Coutts A (2000) Nutrition and the life cycle 2: infancy and weaning, British Journal of Nursing, 9, 21, 2205-2216

Department of Health (2005) Weaning,, date accessed August 2007

EUFIC (2000) Getting a Good Start in Life, Food Today, 11, 2

Livingstone B (1997) Healthy eating in infancy, Professional Care for Mother and Child, 7, 1, 9-11

Morgan J & Dickerson JWT (2003) Nutrition in Early Life, Chichester, Wiley & Sons Inc

Neill S & Knowles H (2004) The Biology of Child Health, Hampshire, Palgrave Macmillan

RCN (2006) Recognising Nutrition, Paediatric Nursing, 18, 5, 30

Turner A (2001) Infant nutritional needs: an overview, British Journal of Midwifery, 9, 9, 572- 574

Walker S, Wachs T & Gardner J (2007) Child development: risk factors for adverse outcomes in developing countries, Lancet, 369, 145-157

Essay question 2

The biological sciences in nursing curricula encompass anatomy, physiology, biochemistry, immunology, pharmacology, genetics and microbiology, a group of disciplines frequently referred to collectively as the biosciences (McVicar & Clancy, 2001, p1415). This kind of scientific knowledge consists of facts, information, principles and theories. Debatably, in nursing, it includes evidence-based research findings and conceptual models of nursing, as well as research findings in other disciplines such as psychology, physiology, pharmacology and genetics. It is proposed that having this scientific knowledge base can help nurses describe, explain and predict (Wilkinson, 2007, p41). It is important to note that the study of biosciences and the specific study of child anatomy and physiology should go hand-in-hand with the social science of nursing and care so that a fully holistic approach to care and nursing is undertaken (Richardson, et al., 2001, p34). This will then empower and enable the paediatric nurse to give best-practice care that is person-centred and family-centred. This part of the assignment will discuss how knowledge of biosciences informs practice and contributes to the ability to meet both the nursing and dietary needs of Jasmine in a family-centred manner.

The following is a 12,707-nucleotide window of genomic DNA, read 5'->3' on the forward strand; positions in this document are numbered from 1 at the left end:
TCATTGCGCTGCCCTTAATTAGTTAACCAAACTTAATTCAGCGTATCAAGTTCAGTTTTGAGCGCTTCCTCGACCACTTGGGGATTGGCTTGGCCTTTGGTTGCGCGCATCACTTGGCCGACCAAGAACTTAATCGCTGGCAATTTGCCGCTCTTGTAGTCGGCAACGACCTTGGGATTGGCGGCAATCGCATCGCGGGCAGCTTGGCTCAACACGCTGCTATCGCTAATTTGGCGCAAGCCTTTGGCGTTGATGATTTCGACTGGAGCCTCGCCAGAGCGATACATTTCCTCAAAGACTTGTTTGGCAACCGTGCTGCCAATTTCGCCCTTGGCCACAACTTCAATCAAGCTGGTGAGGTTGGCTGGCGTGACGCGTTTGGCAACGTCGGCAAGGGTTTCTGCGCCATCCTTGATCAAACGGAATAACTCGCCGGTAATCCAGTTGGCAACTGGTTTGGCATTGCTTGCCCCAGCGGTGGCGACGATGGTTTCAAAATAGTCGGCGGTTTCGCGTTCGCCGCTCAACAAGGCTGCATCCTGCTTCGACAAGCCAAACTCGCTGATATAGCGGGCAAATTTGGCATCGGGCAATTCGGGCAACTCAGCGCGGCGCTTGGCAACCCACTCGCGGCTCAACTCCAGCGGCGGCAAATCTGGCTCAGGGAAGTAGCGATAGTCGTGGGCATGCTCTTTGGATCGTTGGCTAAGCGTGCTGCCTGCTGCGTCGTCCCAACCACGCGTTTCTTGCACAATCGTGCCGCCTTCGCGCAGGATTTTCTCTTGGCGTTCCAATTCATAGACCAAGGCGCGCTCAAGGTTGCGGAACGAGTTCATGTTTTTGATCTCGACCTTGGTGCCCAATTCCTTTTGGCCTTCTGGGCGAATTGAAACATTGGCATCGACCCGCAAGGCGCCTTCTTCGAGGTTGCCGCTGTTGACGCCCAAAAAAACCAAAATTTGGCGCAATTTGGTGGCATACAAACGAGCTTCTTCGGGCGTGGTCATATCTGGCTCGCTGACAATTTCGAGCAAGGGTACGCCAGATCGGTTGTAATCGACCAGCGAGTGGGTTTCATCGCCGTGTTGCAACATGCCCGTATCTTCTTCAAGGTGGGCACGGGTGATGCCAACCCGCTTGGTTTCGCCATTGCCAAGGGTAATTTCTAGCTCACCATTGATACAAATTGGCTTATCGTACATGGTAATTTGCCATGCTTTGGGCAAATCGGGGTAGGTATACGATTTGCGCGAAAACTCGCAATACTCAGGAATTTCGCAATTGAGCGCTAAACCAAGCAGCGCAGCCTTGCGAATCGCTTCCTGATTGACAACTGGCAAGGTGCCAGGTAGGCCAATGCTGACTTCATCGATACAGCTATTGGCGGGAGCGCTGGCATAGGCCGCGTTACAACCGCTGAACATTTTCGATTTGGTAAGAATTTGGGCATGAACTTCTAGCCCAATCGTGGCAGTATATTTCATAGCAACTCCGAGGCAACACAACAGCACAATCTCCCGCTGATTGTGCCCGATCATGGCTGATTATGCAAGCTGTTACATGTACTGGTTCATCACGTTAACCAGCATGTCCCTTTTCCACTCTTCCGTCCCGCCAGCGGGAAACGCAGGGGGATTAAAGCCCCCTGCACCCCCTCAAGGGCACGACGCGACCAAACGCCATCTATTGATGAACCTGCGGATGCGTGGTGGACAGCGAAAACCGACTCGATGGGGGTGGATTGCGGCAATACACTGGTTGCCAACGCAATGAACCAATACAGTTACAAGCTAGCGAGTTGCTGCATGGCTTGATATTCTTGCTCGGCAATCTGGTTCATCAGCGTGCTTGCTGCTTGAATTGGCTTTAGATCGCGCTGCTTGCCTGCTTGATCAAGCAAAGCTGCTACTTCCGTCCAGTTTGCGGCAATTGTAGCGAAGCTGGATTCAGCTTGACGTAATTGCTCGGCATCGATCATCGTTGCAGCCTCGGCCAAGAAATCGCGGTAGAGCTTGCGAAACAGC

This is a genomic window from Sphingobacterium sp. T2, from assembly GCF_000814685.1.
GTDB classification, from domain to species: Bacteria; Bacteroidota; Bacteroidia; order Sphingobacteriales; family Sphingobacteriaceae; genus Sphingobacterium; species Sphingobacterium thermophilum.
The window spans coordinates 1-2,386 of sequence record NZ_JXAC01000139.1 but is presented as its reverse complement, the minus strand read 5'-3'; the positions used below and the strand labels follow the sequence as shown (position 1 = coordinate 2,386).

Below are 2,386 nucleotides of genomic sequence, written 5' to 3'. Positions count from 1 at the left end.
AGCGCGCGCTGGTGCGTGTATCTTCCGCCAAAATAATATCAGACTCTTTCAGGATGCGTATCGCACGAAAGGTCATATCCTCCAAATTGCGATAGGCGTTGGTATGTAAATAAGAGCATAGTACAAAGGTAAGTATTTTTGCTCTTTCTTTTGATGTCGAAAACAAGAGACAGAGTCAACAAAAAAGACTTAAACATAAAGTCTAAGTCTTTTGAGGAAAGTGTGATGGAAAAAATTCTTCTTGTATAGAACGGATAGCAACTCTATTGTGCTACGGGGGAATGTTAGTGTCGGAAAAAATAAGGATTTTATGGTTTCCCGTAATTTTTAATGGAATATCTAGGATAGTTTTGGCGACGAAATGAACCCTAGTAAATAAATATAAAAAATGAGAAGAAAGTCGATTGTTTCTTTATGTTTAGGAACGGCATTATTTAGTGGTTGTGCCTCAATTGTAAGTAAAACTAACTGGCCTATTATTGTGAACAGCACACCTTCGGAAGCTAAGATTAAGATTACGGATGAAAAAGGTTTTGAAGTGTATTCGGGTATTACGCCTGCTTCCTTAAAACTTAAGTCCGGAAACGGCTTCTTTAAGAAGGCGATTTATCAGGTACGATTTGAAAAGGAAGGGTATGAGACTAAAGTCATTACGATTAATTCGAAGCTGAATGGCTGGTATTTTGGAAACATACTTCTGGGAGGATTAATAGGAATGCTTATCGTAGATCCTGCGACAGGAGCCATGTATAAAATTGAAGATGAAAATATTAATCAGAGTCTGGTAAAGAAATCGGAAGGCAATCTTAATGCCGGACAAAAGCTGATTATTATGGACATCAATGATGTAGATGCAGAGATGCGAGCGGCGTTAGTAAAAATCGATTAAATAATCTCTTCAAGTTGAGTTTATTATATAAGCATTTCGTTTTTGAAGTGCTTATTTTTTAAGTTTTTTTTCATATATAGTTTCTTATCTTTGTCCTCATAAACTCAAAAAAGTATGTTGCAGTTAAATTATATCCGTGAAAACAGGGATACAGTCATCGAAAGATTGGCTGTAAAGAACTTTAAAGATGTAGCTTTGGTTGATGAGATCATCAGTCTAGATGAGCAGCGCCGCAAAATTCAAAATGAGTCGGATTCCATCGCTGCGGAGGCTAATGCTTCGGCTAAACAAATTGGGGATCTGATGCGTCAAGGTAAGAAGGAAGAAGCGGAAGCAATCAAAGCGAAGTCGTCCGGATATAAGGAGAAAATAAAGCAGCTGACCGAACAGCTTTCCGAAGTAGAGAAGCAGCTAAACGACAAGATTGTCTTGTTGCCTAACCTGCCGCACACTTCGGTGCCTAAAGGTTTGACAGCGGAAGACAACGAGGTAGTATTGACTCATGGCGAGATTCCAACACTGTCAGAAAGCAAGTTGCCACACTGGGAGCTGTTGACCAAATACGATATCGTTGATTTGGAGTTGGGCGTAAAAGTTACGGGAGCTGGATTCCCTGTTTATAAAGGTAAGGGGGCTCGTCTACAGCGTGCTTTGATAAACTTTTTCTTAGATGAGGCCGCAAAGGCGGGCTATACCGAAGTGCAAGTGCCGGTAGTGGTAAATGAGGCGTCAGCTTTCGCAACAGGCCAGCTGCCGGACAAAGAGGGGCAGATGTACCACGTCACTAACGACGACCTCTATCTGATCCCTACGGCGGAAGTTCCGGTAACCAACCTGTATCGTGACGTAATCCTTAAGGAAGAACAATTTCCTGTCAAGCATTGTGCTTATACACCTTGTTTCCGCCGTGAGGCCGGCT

It is proposed that understanding the biological influences on development allows for a better understanding of what possible errors may occur. With regards to nutrition, it is suggested that a paediatric nurse needs to know how various nutrients help the anatomical and physiological development of an infant. Jasmine has been admitted to hospital for initial management of poor growth and under-nutrition. It is suggested that it is a multi-disciplinary responsibility to ensure that Jasmine’s nutritional needs are met, and paediatric nurses have particular areas of responsibility and expertise (RCN, 2007, p2). These occur at all levels, entailing screening, assessing, planning, implementing, evaluating and monitoring the delivery of evidence based care that meets the nutritional and hydration needs of Jasmine.

It is argued that, the ability to assess an infant’s nutritional status using anthropometry, observation and history is vital, but it is also as important for the paediatric nurse to have an understanding of the implications of information gained during an assessment. It is debated therefore that this is when knowledge of the biosciences is of particular importance. For instance, anthropometry, the measurement of the human body, can give useful information about growth and current nutritional status when compared with established norms. Here, knowledge of normal child anatomy and physiology is important so that any differences can be recognised. It is important to note however, that an assessment of nutritional status or growth should not rely on these measurements alone. Consideration must also be given to other factors, such as feeding history (Khair & Morton, 2000, p2).